In addition to these two volumes we’ll have all of our other titles that are still in print as well as our convention exclusive—Arch Whitehouse’s Coffin Kirk. So if you’re planning on coming to Columbus for PulpFest this year, stop by our table and say hi and pick up our latest releases!
“Soft Thunder” by Frederick C Painton
The Strange Enemy of our new book Captain Philip Strange: Strange Enemies, Fraulein Doktor, pops up in the oddest places. Here she is causing trouble in Frederick C Painton’s “Soft Thunder” a year and a half before her first appearance in Donald Keyhoe’s Philip Strange stories.
We’ve posted a number of Frederick C. Painton’s stories in this space already including a few of his Dirty Dozen-esque Squadron of the Dead stories. He’s a great writer with a background in newspapers as this short autobiography from the April 1942 issue of Blue Book Magazine attests:
Click to enlarge in a new window.
Unfortunately he died of a heart attack on a Guam airfield while covering the Pacific war.
He was just a kid who played Tennis to those two hard-boiled soldiers—but there was stuff in his make-up that kept him battling in the flaming skies. It was a grim game they played—they stuck to the rules and played like sports, but they knew that the loser would find flying death. And then into their game kited a kid who seemed soft—but there is lightning with even soft thunder.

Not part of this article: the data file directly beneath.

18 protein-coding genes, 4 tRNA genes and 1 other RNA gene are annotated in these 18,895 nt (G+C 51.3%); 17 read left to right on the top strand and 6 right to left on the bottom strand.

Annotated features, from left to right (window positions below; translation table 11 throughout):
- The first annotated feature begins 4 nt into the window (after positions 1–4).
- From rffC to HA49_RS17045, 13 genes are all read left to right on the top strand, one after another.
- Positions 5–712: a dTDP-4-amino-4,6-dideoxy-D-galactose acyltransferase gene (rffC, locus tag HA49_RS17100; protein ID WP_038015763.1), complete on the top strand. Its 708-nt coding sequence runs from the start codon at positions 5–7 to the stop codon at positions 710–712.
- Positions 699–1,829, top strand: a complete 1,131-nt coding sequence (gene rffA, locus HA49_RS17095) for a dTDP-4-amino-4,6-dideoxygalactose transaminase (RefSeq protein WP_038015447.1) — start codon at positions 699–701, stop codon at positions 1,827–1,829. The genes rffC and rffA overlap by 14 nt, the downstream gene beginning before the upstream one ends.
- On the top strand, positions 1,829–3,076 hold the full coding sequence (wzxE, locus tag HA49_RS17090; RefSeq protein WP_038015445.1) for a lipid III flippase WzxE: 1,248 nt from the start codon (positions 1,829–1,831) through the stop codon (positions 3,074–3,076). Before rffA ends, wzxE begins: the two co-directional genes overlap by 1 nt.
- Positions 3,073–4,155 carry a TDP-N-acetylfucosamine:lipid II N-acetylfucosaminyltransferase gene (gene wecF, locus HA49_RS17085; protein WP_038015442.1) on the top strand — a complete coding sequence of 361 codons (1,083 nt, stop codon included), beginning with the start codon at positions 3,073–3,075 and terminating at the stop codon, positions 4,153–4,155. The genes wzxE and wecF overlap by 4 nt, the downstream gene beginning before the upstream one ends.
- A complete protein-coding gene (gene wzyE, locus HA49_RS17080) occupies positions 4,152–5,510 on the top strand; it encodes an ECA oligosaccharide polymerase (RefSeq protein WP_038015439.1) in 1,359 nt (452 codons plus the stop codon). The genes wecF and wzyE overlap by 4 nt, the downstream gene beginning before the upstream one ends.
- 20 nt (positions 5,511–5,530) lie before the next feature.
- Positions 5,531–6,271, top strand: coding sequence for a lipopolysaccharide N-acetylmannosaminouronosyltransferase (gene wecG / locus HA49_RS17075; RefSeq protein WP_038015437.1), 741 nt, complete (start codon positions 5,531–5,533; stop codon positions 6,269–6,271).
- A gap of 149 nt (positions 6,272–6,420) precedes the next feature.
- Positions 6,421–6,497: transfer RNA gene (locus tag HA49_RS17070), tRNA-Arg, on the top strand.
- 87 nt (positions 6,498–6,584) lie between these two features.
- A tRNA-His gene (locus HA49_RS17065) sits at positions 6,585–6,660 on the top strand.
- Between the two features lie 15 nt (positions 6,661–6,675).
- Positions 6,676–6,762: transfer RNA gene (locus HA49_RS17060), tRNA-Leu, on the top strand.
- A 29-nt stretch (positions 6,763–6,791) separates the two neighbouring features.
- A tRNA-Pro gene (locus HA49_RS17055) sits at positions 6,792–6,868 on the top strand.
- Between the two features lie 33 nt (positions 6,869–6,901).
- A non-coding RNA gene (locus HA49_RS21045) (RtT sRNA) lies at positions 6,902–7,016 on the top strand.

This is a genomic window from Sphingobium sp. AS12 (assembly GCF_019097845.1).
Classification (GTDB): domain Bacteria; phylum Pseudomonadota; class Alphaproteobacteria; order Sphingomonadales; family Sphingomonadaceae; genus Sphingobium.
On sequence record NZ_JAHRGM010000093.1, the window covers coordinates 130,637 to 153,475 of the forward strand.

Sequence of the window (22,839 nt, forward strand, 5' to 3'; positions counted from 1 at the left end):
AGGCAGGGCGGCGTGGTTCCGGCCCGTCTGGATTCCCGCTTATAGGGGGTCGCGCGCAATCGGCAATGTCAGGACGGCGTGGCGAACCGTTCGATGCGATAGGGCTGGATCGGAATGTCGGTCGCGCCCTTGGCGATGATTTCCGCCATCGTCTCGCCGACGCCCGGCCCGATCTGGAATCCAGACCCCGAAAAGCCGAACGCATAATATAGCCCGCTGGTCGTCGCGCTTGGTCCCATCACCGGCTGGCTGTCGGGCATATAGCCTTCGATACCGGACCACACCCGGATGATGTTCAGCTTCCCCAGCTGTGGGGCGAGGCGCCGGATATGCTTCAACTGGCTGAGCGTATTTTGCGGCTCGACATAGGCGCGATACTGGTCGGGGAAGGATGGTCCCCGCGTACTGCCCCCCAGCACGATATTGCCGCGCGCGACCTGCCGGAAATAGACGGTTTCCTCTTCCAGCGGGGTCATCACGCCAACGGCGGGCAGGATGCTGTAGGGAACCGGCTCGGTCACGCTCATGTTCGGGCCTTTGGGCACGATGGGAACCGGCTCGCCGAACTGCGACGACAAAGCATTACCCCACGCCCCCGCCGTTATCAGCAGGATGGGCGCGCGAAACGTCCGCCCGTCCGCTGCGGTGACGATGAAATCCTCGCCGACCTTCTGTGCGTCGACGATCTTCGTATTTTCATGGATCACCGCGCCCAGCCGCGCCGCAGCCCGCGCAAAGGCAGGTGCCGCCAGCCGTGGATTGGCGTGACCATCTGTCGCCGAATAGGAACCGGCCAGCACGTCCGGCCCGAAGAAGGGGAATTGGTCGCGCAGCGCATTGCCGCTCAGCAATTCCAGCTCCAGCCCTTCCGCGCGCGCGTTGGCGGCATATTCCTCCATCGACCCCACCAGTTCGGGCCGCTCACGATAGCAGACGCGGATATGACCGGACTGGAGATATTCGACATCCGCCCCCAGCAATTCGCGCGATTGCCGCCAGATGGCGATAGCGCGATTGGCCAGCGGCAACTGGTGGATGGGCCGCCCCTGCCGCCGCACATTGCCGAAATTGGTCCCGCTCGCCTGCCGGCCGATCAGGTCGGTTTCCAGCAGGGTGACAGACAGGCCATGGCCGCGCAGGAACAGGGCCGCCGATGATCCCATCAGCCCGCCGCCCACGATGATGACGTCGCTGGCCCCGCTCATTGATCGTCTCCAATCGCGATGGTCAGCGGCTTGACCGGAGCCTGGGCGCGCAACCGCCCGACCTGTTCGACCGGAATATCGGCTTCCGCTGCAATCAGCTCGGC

“Transpacific Plunder” by Frederick C. Painton
Tony Blaine knew it was a bad idea to be in that Manilla bar in the first place—after all his first take-off as chief pilot of the Pacific Cruiser was less than four hours away. And when that girl approached him, deep down in his gut, he knew trouble was also going to be aboard this flight
“Today We Die” by Frederick C. Painton
The names of the men in that strange, ill-assorted squadron were listed only in the most secret annals of Allied Intelligence. To everyone else they were known merely as the Squadron of the Dead. Americans, British, Russians—even Germans—made up their ranks, and only one bond held them together. They had all been condemned to die! An unusual story of an unusual squadron.